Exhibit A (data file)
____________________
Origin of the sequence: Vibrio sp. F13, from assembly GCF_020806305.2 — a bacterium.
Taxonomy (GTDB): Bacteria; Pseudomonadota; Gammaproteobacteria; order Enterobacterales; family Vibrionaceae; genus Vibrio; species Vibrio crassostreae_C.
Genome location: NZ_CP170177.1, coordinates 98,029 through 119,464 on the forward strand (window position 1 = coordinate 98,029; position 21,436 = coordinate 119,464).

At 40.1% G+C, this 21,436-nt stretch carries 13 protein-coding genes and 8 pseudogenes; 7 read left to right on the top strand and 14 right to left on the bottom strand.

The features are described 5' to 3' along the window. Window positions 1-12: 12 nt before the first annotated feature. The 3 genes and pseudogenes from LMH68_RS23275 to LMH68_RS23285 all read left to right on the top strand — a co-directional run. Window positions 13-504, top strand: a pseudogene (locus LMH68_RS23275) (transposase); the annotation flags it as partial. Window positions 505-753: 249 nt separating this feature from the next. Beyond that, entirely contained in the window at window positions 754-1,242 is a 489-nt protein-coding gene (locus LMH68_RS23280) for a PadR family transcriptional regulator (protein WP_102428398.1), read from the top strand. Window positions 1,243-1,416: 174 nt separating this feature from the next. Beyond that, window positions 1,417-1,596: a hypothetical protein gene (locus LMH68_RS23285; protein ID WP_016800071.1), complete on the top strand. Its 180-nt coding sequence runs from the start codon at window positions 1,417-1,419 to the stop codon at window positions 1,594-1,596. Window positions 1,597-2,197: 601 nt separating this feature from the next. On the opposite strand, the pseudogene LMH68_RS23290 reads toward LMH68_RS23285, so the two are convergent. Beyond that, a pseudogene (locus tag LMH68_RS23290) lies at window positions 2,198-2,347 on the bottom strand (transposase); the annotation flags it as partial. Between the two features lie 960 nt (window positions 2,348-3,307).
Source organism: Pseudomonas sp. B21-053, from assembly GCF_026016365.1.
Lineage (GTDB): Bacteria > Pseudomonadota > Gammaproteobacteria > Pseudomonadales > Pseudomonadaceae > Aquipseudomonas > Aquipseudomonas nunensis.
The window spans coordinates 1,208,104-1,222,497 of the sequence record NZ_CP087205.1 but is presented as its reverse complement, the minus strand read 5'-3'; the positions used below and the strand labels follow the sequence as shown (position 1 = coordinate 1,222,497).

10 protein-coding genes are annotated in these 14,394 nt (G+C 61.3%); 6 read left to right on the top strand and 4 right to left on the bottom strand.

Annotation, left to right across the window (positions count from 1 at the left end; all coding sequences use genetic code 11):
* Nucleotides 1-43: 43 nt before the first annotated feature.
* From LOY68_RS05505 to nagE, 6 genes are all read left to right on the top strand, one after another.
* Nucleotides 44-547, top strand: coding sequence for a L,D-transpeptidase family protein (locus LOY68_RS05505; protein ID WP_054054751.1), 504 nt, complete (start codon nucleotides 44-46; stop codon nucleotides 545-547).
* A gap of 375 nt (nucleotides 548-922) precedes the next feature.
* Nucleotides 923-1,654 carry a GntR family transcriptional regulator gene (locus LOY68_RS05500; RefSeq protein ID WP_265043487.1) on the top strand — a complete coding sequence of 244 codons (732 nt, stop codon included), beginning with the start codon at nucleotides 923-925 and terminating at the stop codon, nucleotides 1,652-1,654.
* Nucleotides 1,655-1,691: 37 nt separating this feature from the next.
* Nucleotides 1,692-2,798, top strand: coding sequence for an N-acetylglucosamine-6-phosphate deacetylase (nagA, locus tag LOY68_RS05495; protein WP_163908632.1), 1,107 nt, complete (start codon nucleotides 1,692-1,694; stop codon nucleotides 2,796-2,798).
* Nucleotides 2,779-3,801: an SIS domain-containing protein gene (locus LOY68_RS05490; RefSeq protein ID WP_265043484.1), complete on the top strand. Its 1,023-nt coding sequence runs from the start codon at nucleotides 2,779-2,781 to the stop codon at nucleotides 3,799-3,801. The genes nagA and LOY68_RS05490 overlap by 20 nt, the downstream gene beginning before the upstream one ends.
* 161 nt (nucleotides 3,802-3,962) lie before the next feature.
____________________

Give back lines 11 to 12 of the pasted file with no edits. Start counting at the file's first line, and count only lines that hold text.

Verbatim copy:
* Nucleotides 1-43: 43 nt before the first annotated feature.
* From LOY68_RS05505 to nagE, 6 genes are all read left to right on the top strand, one after another.